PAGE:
After conquering Sun Peak, Thoreson agreed to go out to Dollar Mountain. He grabbed the outriggers—like crutches with little skis on the ends—and rode the Quarter Dollar lift. The once-admired expert was hoping he could slide the short, barely pitched slope to the bottom.
"It wasn’t a pretty sight," he said. "I fell hard when I got off the chair."
He felt humiliated, but returned for 10 days in a row and soon mastered a wedge turn. Mast, he said, acted like a video camera for him, telling him where his body was relative to the snow. Otherwise, Thoreson said, he could be leaning way back while thinking he was in an upright, athletic position.
On the day Dollar Mountain closed for the season, he skied it from the top. Now, Mast told him, it’s time for Baldy, which was still open.
"By now we had a whole string of people," Thoreson said. "It became kind of a circus. A lot of ski instructors were watching."
The two headed down College, the easiest run from the top. Thoreson fell repeatedly, but after about an hour, he reached the base. About 10 days later, on the day Baldy closed, he skied from top to bottom without falling.
"I went into the summer with the mental high that I knew I could ski Baldy."
For the next four seasons, he continued to improve. He built on the discovery he had first made on Sun Peak. "When I’m skiing, the pull of gravity kind of tells me where my body is. It gives me an orientation that I don’t have when I’m standing on flat ground." That and the four points of contact he got from his skis and the outriggers allowed him to stay upright.
Thoreson is more dependent than other skiers on having just the right equipment and the carving ski revolution had come at just the right time. Carving turns on the new skis, he built up resistance beneath his feet, which gave his body some sense of spatial orientation.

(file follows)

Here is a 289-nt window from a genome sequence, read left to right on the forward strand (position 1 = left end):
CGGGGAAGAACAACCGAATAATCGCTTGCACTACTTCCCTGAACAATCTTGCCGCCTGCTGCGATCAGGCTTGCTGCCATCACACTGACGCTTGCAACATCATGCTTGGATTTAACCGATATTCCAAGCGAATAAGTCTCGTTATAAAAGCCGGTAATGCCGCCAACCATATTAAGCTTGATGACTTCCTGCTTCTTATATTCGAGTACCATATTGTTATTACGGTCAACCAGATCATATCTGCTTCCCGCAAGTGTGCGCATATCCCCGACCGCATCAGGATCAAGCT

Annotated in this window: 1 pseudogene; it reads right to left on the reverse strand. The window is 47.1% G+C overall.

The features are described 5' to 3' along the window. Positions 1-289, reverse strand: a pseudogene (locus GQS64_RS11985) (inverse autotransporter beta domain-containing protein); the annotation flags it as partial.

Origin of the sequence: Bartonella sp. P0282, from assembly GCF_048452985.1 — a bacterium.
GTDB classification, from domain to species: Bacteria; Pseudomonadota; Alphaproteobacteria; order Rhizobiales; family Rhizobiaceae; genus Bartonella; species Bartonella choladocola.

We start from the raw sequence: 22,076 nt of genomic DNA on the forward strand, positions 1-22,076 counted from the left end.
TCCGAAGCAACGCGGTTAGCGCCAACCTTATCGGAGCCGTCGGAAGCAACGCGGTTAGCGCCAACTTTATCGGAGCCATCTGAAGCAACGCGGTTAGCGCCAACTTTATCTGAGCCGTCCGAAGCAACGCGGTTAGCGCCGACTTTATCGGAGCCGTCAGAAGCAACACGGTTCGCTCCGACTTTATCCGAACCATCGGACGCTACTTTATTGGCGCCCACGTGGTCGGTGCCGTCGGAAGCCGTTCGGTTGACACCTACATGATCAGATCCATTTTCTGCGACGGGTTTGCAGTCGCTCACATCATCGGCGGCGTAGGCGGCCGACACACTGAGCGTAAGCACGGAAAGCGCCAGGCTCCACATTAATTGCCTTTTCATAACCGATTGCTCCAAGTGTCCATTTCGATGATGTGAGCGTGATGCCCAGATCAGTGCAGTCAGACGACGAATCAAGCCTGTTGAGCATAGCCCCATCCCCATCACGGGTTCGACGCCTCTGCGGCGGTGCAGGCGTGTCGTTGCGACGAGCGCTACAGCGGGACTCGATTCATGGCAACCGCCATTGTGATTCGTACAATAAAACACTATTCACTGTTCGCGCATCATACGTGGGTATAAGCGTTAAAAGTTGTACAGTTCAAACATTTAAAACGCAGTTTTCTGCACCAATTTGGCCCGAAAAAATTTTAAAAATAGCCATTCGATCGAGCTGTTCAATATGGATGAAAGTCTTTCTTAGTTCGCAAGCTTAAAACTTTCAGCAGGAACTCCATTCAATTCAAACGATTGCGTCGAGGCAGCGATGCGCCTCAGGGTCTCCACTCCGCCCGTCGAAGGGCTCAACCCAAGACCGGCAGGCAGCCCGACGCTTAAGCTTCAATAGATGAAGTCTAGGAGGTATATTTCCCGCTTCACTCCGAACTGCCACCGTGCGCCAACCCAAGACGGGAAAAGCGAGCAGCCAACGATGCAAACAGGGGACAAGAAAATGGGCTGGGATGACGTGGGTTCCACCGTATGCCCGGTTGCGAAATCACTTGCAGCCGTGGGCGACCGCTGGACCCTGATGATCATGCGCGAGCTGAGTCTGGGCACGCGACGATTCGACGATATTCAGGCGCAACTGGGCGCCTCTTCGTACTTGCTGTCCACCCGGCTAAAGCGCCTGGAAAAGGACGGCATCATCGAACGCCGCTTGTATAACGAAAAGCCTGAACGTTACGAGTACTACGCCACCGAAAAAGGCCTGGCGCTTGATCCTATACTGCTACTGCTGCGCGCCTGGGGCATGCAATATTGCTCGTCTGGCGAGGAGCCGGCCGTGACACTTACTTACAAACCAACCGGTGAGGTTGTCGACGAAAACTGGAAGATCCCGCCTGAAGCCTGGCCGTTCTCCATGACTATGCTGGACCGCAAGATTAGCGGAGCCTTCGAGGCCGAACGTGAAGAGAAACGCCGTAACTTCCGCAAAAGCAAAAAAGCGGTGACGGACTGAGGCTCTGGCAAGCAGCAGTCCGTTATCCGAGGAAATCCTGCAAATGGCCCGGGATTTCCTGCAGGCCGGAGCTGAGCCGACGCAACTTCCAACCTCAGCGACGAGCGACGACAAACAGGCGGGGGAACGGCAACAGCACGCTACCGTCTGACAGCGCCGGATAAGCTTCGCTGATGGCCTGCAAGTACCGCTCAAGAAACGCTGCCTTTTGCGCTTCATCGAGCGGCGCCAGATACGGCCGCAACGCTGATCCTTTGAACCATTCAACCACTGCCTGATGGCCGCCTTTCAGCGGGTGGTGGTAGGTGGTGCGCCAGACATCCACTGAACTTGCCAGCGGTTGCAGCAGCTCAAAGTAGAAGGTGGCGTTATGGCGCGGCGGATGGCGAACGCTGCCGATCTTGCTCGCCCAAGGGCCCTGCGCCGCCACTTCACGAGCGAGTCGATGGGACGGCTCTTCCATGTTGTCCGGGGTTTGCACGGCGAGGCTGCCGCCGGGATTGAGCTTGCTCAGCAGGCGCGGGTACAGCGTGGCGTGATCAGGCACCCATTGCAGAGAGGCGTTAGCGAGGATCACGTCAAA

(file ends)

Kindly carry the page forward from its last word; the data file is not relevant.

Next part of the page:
With his outriggers, Thoreson is easy to recognize on the hill, and skiers watching him from the lifts marvel at his progress from season to season. Rod Jones, a Sun Valley ski instructor who skied with Thoreson before and after his injury, said that at first, people were impressed merely by the fact that he was on the mountain.
"It was, ‘All right, Mark, you’re trying to ski!’ Then it got to be where he was just tipping, tipping, tipping. He got more and more into a carved turn with a lot of edge angle and a lot of body mass inside the feet. He not only came back to skiing, he came to absolute modern skiing."
While Thoreson’s skiing was improving dramatically, there was one problem—as soon as he stopped moving, he lost the added sense of stability provided by downhill motion. Jones calls that his albatross period; his landings were a disaster. "When he came to a stop, he’d just lose it," Jones said. Eventually, however, he mastered this, too.
Thoreson said he couldn’t honestly say he has as much fun skiing now as he did when he was healthy, but he does appreciate it more. "A lot of it is just being with my buddies and looking out at the Pioneer Mountains. Those are things I didn’t think I’d ever do again."
So far his recovery has been limited to skiing—in day-to-day life, not much has changed. Beyond walking, skiing is his only sport. He still gets fatigued from the concentration required to stay upright, and fights regular bouts of nausea. Daily life remains a challenge.
"But my attitude has changed," he said. "Skiing has been a huge part of that. It was the one thing I was able to sink my teeth into and get some huge results."
Thoreson occasionally thinks back to the patients he saw while traveling the country searching for a doctor—people who spent the day in wheelchairs.
"If you decide that that’s how you’re going to be for the rest of your life, your body shuts down and that is how you’re going to be for the rest of your life. The first step is the hardest, and the first step for me was hiking Sun Peak. The second step was a little easier, and the fourth and fifth steps easier still. Once you get your momentum, you’re on your way."